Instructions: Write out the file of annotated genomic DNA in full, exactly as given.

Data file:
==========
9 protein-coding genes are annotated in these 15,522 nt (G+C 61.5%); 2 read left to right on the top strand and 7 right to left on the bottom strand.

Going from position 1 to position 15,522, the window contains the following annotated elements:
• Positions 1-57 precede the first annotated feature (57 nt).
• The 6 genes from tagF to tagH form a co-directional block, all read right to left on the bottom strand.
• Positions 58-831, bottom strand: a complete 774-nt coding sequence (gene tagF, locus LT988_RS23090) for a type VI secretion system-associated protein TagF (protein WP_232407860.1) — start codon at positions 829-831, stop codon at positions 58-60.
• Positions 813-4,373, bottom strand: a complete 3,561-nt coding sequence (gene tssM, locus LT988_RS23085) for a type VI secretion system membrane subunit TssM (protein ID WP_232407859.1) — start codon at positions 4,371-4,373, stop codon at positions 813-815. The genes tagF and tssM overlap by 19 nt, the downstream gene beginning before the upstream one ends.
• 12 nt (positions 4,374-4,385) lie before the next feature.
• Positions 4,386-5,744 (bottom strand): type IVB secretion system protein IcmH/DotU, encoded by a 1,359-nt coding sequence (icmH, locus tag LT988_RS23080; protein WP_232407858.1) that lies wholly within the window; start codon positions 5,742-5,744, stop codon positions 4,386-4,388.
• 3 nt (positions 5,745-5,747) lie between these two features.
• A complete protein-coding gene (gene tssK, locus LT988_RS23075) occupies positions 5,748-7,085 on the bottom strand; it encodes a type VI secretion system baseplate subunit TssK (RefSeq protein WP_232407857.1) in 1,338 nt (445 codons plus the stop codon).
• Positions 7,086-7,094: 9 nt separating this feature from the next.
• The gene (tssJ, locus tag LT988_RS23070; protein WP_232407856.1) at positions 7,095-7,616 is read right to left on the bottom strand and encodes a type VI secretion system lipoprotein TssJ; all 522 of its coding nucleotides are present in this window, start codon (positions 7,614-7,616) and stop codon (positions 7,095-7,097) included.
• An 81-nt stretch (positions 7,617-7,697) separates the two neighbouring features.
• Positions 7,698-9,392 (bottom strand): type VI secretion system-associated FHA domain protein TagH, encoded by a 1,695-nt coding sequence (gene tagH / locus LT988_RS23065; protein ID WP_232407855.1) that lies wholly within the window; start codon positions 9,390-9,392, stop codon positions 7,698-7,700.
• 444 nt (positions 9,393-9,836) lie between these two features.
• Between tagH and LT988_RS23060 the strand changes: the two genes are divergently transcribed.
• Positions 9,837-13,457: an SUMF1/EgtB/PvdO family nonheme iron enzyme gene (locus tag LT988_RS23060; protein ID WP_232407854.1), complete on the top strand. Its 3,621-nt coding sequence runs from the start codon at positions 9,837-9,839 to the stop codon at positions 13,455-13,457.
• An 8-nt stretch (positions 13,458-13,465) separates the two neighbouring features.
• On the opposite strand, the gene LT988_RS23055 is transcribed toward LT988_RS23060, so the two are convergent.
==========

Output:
9 protein-coding genes are annotated in these 15,522 nt (G+C 61.5%); 2 read left to right on the top strand and 7 right to left on the bottom strand.

Going from position 1 to position 15,522, the window contains the following annotated elements:
• Positions 1-57 precede the first annotated feature (57 nt).
• The 6 genes from tagF to tagH form a co-directional block, all read right to left on the bottom strand.
• Positions 58-831, bottom strand: a complete 774-nt coding sequence (gene tagF, locus LT988_RS23090) for a type VI secretion system-associated protein TagF (protein WP_232407860.1) — start codon at positions 829-831, stop codon at positions 58-60.
• Positions 813-4,373, bottom strand: a complete 3,561-nt coding sequence (gene tssM, locus LT988_RS23085) for a type VI secretion system membrane subunit TssM (protein ID WP_232407859.1) — start codon at positions 4,371-4,373, stop codon at positions 813-815. The genes tagF and tssM overlap by 19 nt, the downstream gene beginning before the upstream one ends.
• 12 nt (positions 4,374-4,385) lie before the next feature.
• Positions 4,386-5,744 (bottom strand): type IVB secretion system protein IcmH/DotU, encoded by a 1,359-nt coding sequence (icmH, locus tag LT988_RS23080; protein WP_232407858.1) that lies wholly within the window; start codon positions 5,742-5,744, stop codon positions 4,386-4,388.
• 3 nt (positions 5,745-5,747) lie between these two features.
• A complete protein-coding gene (gene tssK, locus LT988_RS23075) occupies positions 5,748-7,085 on the bottom strand; it encodes a type VI secretion system baseplate subunit TssK (RefSeq protein WP_232407857.1) in 1,338 nt (445 codons plus the stop codon).
• Positions 7,086-7,094: 9 nt separating this feature from the next.
• The gene (tssJ, locus tag LT988_RS23070; protein WP_232407856.1) at positions 7,095-7,616 is read right to left on the bottom strand and encodes a type VI secretion system lipoprotein TssJ; all 522 of its coding nucleotides are present in this window, start codon (positions 7,614-7,616) and stop codon (positions 7,095-7,097) included.
• An 81-nt stretch (positions 7,617-7,697) separates the two neighbouring features.
• Positions 7,698-9,392 (bottom strand): type VI secretion system-associated FHA domain protein TagH, encoded by a 1,695-nt coding sequence (gene tagH / locus LT988_RS23065; protein ID WP_232407855.1) that lies wholly within the window; start codon positions 9,390-9,392, stop codon positions 7,698-7,700.
• 444 nt (positions 9,393-9,836) lie between these two features.
• Between tagH and LT988_RS23060 the strand changes: the two genes are divergently transcribed.
• Positions 9,837-13,457: an SUMF1/EgtB/PvdO family nonheme iron enzyme gene (locus tag LT988_RS23060; protein ID WP_232407854.1), complete on the top strand. Its 3,621-nt coding sequence runs from the start codon at positions 9,837-9,839 to the stop codon at positions 13,455-13,457.
• An 8-nt stretch (positions 13,458-13,465) separates the two neighbouring features.
• On the opposite strand, the gene LT988_RS23055 is transcribed toward LT988_RS23060, so the two are convergent.